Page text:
Last edited by sometimes_miss; 10-28-2019 at 11:45 AM.
    Some causes of crossdressing you've probably never even considered: My TG biography at:http://www.crossdressers.com/forums/...=1#post1490560
    There's an addendum at post # 82 on that thread, too. It's about a ten minute read.
    Why don't we understand our desire to dress, behave and feel like a girl? Because from childhood, boys are told that the worst possible thing we can be, is a sissy. This feeling is so ingrained into our psyche, that we will suppress any thoughts that connect us to being or wanting to be feminine, even to the point of creating separate personalities to assign those female feelings into.

  10. #35
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    Alter ego works for me too - a second self.
    Vikky
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    Adventure before dementia

  11. #36
    Gold Member Alice Torn's Avatar
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    Very interesting Sometimes Miss.
    IT TAKES A REAL DRESS TO WEAR A MAN.

  12. #37
    Junior Member Gaz's Avatar
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    ^ Sometimes Miss wins the internet today.
    Bearded, hairy, beer-chugging, truck-drivin', wife lovin' manly man...
    ...sometimes in lingerie and heels, and occasionally a cute dress. MIAD 4 life!

  13. #38
    Curmudgeon Member donnalee's Avatar
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    The conversation seems to be veering off to the "even though I wear a dress I'm really very masculine" line of thought. This is not what I meant at all, rather it is that one's self expression is unique to that individual, whether their behavior is normally considered masculine or feminine or whatever.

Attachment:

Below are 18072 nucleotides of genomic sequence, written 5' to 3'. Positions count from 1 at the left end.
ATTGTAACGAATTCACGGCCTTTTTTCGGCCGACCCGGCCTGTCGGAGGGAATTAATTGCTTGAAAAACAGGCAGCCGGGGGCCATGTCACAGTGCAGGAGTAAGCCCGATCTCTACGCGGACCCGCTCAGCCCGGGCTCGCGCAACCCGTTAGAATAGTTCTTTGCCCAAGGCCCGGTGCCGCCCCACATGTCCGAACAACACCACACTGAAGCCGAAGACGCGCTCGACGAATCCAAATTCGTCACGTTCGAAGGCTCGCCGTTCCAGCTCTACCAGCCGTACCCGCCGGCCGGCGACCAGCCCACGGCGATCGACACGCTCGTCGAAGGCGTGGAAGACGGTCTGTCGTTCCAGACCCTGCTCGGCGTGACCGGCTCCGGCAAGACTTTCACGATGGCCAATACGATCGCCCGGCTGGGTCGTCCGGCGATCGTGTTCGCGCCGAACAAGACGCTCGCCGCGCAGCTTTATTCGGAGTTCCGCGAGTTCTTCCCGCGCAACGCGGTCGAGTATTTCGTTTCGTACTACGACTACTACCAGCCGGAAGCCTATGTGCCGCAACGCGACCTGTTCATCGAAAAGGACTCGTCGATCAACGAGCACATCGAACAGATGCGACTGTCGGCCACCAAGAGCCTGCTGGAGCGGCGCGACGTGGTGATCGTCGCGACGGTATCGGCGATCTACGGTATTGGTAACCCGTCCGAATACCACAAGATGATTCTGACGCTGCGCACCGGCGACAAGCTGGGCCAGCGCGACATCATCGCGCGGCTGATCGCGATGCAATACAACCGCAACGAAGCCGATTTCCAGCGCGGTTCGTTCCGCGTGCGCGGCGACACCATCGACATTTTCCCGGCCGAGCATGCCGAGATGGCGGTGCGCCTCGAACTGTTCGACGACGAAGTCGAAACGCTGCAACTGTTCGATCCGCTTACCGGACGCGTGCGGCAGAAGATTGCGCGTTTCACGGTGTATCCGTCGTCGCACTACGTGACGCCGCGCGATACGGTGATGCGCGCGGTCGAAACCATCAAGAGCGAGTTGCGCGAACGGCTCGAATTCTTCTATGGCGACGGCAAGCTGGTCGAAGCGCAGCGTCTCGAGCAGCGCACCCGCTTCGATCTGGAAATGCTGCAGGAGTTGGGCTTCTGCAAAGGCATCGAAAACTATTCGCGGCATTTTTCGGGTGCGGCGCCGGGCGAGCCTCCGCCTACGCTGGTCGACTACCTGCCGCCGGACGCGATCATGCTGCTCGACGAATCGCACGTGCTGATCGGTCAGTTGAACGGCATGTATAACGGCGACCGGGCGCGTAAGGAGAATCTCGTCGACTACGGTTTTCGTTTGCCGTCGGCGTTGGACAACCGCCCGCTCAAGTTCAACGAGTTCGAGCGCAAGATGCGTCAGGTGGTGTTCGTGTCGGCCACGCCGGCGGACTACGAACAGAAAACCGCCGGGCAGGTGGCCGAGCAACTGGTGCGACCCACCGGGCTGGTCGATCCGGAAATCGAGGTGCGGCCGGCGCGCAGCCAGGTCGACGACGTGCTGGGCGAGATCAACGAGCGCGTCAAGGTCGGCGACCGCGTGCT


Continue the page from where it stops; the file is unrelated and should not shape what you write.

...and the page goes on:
ALWAYS plan for the worst, then you can be pleasantly surprised if something else happens!

    "The important thing about the bear is not how well she dances, but that she dances at all." - Old Russian Proverb (with a gender change)

  14. #39
    Member SaraLin's Avatar
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    For me, I'd have to say "In my early days, yes there was a 'woman within.'" Nowadays, I'd have to say "not so much." Here's why I think it happened.

    At first, while I was still young, I tried being the typical male. I'd hang with the boys, do boy stuff, etc.

    Anything that I felt was feminine or girly I tried to bury, or at least hide away. Getting rid of it wasn't even a possibility. Those feelings, those (dare I say it?) needs were as much a part of me as my breath.

    The end result was that I was splitting myself in half. There was the male presentation that I showed to the outside world, and the female me that only came out in secret (such as some clothes hidden in an old abandoned house that was on the edge of collapsing - and something I'd "borrow" from my sister and hide under my pillow at night).

    The different sides seemed to me to be almost become two different people living in one body - and fighting for control.